Wednesday, April 29, 2009

Tortellini Soup

It's been rainy and cold recently so I decided a simple soup was in order. It had been a while since I'd made this one and with a busy week, this was something good to have around the house. Plus, I had some carrots and celery to use, so there we go!

I don't know the original source of this recipe. I got it from my mom and I'm not sure where she got it. Either way, I've (of course) adapted it a bit, so it's more my own now anyway. But if I find the source, I will certainly add credit!

  • 6 cups reduced sodium chicken broth
  • 1-2 cloves garlic, crushed (or 1-2 tsp. minced jarred garlic)
  • 3 large carrots, peeled and chopped
  • 4 celery stalks, chopped
  • 2 1/2 cups cheese tortellini (see note)
  • Salt & pepper to taste
  • Sprinkle red pepper flakes (optional, see note)

Add chicken broth to a large pot and bring to boil over medium-high heat. Meanwhile, chop celery and carrots. Once boiling, add carrots, celery, garlic, a bit of salt & pepper and red pepper flakes if desired, reduce heat slightly, cover and simmer about 15 min., stirring occasionally. Add tortellini and cook according to package (about 8 min. more), stirring occasionally.

Serve with bread. Makes about 6 servings.


One of the biggest keys to making this dish low in calories/fat is the tortellini used. When checking out a few different brands in the store, I noticed a wide variety in calories and fat content for about the same size serving. I ended up getting the three cheese tortellini Buitoni brand9 oz. (235 g) size, which equaled exactly 2 1/2 cups of tortellini. Nutritional information below.

I like to add some red pepper flakes to this to give it some heat. Use caution in adding too much, or it will overpower the dish, since it's broth-based and there isn't much else in the simple soup to mask them.

For leftovers, you will notice a good majority of the broth gets sucked up by the tortellini. It generally gets soupier when you reheat but if you need a bit more, add a bit of water before reheating.


This is a really quick soup to make, which is nice. Plus, I don't really think it has a "season". Although I might not make it in the summer, it was nice on a cold, rainy spring day. I love that we can have some tortellini for not a ton of calories. It hits the spot!

Nutritional Information: Makes about 6 servings.

Per serving:
161.5 calories
4.3 grams of fat (2.1 saturated)
2.8 grams dietary fiber

Buitoni tortellini: Serving size 1 cup. 330 calories, 9 grams fat (3 saturated), 4 grams dietary fiber. This is incorporated into the total above but might help when shopping for the right pasta to use.


Tuesday, April 28, 2009

I sent it back

I recently went out to dinner for a friend's birthday. I know for many people, eating out can be the most challenging part of a weight loss plan or even sticking with healthy eating. If you read my original post, I mention I consider myself Sally from the movie When Harry Met Sally.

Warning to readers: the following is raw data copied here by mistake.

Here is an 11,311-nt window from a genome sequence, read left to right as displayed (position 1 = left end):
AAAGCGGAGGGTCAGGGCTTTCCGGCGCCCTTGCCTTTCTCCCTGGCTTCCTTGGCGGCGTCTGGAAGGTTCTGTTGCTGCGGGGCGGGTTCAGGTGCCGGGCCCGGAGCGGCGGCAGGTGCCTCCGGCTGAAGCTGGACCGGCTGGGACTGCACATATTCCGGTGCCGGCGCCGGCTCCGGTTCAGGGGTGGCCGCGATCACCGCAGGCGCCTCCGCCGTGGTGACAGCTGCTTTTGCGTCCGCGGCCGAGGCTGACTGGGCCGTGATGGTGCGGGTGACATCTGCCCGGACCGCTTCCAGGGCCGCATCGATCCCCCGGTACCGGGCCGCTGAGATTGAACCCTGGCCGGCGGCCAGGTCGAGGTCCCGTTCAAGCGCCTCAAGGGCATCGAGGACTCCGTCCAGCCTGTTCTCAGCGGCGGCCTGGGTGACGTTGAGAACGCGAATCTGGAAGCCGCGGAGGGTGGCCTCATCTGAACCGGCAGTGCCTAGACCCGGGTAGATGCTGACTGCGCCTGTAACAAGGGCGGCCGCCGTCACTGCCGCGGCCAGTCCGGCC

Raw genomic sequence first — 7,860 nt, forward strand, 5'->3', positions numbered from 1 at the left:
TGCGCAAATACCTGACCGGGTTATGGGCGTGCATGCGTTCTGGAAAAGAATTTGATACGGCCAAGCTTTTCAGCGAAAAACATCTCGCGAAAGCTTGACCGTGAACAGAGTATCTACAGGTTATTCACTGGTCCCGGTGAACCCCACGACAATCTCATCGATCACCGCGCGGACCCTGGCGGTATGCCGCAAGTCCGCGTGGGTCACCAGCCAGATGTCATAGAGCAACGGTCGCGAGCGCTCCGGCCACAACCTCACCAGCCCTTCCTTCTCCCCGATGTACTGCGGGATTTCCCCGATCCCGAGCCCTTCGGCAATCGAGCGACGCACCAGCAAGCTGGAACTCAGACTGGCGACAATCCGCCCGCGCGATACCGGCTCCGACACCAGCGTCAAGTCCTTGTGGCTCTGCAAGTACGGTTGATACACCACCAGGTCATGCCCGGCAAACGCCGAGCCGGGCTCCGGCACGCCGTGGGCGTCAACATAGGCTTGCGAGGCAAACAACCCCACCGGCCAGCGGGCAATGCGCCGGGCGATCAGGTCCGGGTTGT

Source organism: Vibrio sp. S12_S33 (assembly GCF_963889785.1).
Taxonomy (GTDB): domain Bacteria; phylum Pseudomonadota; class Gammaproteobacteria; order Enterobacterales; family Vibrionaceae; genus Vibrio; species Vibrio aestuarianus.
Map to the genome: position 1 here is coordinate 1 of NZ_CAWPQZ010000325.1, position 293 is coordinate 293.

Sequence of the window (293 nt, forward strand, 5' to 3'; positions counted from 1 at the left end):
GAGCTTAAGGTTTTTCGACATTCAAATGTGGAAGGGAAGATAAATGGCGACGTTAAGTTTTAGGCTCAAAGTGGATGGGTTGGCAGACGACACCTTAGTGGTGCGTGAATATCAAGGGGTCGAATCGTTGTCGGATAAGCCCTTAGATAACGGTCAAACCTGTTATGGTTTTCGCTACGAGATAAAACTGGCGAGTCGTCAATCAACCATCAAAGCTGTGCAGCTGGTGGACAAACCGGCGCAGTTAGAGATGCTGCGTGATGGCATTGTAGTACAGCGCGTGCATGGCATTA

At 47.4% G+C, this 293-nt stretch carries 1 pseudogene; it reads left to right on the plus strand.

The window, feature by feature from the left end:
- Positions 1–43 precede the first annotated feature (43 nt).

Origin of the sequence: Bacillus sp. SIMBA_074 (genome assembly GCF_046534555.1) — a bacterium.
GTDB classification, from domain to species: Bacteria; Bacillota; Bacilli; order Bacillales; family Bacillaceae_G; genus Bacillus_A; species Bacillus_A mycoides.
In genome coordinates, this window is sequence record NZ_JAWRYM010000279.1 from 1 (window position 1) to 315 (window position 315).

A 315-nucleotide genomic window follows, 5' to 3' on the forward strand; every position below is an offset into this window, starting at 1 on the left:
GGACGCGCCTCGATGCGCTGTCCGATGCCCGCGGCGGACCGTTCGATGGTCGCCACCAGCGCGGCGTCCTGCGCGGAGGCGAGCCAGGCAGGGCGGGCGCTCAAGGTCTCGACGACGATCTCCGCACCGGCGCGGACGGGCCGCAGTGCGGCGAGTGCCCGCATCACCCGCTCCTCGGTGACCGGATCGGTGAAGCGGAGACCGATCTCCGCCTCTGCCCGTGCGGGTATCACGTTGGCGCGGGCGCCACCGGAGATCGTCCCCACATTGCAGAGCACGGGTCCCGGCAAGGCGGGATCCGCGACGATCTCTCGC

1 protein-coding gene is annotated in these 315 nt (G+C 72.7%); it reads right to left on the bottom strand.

This particular episode of eating out was simple. I ordered an ahi tuna sandwich that didn't come loaded in sauces, etc. There was a wasabi sauce on the side. And I was having a bit of a splurge night, so I got the tortilla chips for the side instead of a salad (however, I will add that I did not eat them all...that's portion control, which is an entirely separate topic that involves a serious discussion on willpower!). I actually kind of laughed as I was ordering, because I only had one small simple request: no butter on my bread.

You see, while I was carefully reading the menu, I noticed a certain "code"...grilled bun...otherwise known as the bread is buttered. Typically, you'd think if a sandwich already comes with a sauce (in this case wasabi aioli...most often mayo, which I now always leave off), then the bread wouldn't need butter in addition...WRONG! Most of the time the bread is still buttered. In my opinion that's overkill, but maybe that's because I've gotten used to things not needing butter. The flavor of the food should speak for itself...why do we need to drown it in butter? Don't get me wrong, in some dishes butter is a logical choice (in moderation, of course)...but in my opinion, when trying to have a tasty splurge, I don't need the butter.

So, when I ordered, all I had was a simple..."could I please have my bun without butter?" Our server nodded her head, said "sure" and that was that....until my sandwich came, of course.

While everyone else was arranging their plates, unrolling their silverware and preparing to dig in, I quickly seized the opportunity to inspect my sandwich before the server could leave. And sure enough, there was my tasty-looking tuna sitting open-faced on a bun, glistening in melted butter.